Do lawyers need to know what they are doing? If you asked sellers of legal research products, their answer might be “mostly.” New technology is changing just how much of the legal research process is hidden from view. The next question sellers must ask is whether the secrecy will pay off.
The days when legal research companies could rest on their ability to provide access to materials are over. To compete, each company has two choices: make its product cheaper or make its searches better than those of its competitors. Because the first alternative could set off a price war, companies are fiercely trying to improve their searches, and they increasingly believe that a technology called machine learning is the way to do it.
Machine learning allows machines to change the way that they work without new, external programming. Programs can, in a sense, improve themselves.
The problem is that few lawyers understand what machine learning can do for them, let alone how it works. This is due in part to the guarded manner in which companies implement it. Machine learning is powered by complex proprietary algorithms, which companies keep under wraps and frequently change.
Secrecy makes it harder for consumers to realize the full benefits of a competitive marketplace. Lawyers will struggle to make educated choices between programs, stifling their ability to choose the best product for themselves and for their clients. Making matters worse, their lack of understanding will stifle the improvement of the algorithms, themselves.
A primer on algorithm-powered legal search
An algorithm is a set of rules that a machine will follow. When lawyers perform e-research, they input information into a search field. Algorithms shape how computers interpret that information, which alters the results of the search. They might change how many cases are selected, which cases they are, and in what order.
Algorithms play a crucial role in natural language searching. They change the substance of the search itself, perhaps placing greater weight on certain words or supplementing the search with synonymous or logically related terms. Indeed, the bleeding edge of search innovation seeks to incorporate the semantic or conceptual relations between words and phrases.
For the natural language search “duties of truck drivers”, the algorithm might add to the search terms like “responsibility” or “commercial motor vehicle operator,” or it might favor cases that use “truck driver” frequently over cases that use “duty” frequently. These algorithmic functions happen behind the curtain, and they are subject to the strategic decisions of the product designer—decisions that need to be made even before the search even happens.
Compare this to good old terms-and-connectors searching. The search
dut! /s ‘truck driver”
will retrieve all cases within the selected database containing words beginning with the root “dut” that are in the same sentences as the phrase “truck driver.” Nothing more. Nothing less.
Algorithm-powered searches can improve a search, but they can make important search decisions automatically and without the searcher’s knowledge. As a result, they lack transparency, particularly compared to terms-and-connectors searches.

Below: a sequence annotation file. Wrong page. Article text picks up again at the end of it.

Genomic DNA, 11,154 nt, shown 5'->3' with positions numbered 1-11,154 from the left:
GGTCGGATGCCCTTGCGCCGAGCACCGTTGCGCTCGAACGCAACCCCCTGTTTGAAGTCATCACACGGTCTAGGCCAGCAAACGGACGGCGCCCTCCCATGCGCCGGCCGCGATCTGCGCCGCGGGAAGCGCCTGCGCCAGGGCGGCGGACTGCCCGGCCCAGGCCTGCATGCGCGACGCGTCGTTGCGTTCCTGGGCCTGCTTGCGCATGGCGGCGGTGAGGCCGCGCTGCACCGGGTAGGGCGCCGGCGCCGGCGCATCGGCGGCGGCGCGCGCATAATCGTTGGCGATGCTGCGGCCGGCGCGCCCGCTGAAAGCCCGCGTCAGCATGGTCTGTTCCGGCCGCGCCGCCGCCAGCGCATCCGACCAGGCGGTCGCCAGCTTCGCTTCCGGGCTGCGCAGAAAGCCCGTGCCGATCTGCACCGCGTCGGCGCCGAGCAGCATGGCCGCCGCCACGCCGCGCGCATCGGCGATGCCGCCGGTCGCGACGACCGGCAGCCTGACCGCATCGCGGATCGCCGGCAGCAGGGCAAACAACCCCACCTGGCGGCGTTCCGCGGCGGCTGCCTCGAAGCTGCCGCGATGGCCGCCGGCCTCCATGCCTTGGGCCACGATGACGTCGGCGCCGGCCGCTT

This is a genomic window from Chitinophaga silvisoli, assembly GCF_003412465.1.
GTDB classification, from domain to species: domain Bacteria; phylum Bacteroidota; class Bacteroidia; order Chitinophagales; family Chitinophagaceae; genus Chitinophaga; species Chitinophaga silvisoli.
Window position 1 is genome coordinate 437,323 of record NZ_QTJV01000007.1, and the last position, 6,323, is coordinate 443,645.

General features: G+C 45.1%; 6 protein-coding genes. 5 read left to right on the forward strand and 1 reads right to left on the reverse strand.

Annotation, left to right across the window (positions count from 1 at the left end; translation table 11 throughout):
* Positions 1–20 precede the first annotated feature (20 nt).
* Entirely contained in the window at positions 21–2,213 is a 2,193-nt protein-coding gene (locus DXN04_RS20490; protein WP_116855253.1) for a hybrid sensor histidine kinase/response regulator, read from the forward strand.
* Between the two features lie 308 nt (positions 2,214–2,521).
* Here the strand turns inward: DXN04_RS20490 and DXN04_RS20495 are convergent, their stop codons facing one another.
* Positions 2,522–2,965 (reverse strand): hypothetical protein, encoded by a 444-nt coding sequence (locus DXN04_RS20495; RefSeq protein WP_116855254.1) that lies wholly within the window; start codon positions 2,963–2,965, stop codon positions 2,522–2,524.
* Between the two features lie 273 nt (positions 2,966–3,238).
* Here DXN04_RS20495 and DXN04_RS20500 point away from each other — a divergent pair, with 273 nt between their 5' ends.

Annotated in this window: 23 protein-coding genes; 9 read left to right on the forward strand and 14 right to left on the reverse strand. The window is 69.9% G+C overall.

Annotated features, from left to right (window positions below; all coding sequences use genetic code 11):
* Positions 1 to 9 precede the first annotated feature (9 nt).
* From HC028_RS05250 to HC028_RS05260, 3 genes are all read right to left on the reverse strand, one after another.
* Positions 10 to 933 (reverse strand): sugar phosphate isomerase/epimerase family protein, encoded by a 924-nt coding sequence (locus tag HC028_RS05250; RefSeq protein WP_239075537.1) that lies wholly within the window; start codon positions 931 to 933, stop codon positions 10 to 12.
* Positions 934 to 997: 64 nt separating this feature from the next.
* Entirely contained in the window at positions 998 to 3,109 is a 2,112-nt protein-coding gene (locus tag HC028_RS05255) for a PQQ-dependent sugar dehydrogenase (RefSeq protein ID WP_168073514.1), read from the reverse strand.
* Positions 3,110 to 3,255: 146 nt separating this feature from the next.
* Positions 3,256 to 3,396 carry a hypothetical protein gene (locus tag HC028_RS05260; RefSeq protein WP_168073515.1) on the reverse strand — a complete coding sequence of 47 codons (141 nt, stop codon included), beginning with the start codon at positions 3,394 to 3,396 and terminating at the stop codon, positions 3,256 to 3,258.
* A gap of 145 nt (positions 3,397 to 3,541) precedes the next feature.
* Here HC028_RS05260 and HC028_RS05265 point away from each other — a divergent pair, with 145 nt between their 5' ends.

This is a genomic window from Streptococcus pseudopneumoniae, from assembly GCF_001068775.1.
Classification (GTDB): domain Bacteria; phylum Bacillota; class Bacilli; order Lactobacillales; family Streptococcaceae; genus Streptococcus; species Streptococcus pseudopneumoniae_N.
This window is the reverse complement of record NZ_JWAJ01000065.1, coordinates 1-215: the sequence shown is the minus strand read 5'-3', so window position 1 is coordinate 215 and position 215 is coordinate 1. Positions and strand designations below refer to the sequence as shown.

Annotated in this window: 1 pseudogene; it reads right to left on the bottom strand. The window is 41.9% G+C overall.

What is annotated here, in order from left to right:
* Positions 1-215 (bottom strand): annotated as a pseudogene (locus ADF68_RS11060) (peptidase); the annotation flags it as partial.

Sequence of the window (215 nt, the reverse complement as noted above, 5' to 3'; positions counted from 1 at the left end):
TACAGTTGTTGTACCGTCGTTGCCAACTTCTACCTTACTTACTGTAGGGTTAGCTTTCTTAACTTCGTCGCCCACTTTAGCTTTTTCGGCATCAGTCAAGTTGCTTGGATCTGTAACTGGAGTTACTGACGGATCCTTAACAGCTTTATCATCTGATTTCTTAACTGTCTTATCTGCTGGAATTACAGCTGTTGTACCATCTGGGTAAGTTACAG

But does transparency even matter? Lawyers have been performing natural language searches for a long time without issue.
It might matter.
The increasing stakes of transparency
It could be that natural-language searching hasn’t yet caused trouble because terms-and-connectors searching currently acts as a safety net. Lawyers might follow up their natural-language searches with terms-and-connectors searches just in case they missed something. A well-respected 2013 survey (PDF) provided evidence that terms-and-connectors searching remains popular. Only about one-third of lawyers surveyed did it “occasionally” or less.
But this is changing. In that same survey, the frequency of terms-and-connectors searching correlated positively with lawyer experience. This suggests that young lawyers are less inclined to do it.
Market conditions will accelerate the transition toward natural language search. Since all terms-and-connectors searches work the same regardless of the product, leading companies have pushed aggressively towards devising their own secret recipe to power natural-language searching. The most promising method to generate that recipe is machine learning.
A primer on machine learning
In search applications, machine learning uses feedback from users and other data to change the way that results are collected, selected, and ranked by the algorithm.
Imagine for the natural-language search “copyright infringement” a search algorithm has been preprogrammed to identify the 100 cases that use the term “copyright infringement” most frequently and to rank them with the highest frequency first. For this algorithm to be perfect, it would have to place the most relevant case first, the second most relevant second, and so on.
Now imagine the search algorithm is powered by a machine-learning program that seeks to determine the degree to which the results provided deviate from perfection. To do this, it will monitor user interactions with the computer.
Assume that the lawyer who searched “copyright infringement” clicked on the first case but didn’t print it out, skipped the second case, printed out the third, and didn’t scroll any further. The program could interpret the behavior as evidence that the search algorithm needs adjustment; the case she printed out is probably her favorite, but it came in third place. It could then examine the textual features of the favored and disfavored cases for patterns that reveal relationships between her search terms and the words in her search results. If enough users enter the same search and respond the same way, it might incorporate those patterns into the search algorithm. Thereafter, future users who search “copyright infringement” could see that formerly third-place case in the first position. The machine has “learned” without needing a human being to reprogram it.
There are multiple ways that machine learning occurs and in a variety of contexts, some of which do not involve customer feedback. But even our simple example sheds light on the strengths and weaknesses of machine learning for legal search. It shows that machine learning has the capacity to improve the user experience by watching what users do. It also shows that a program’s improvement is connected to how good its users’ research is.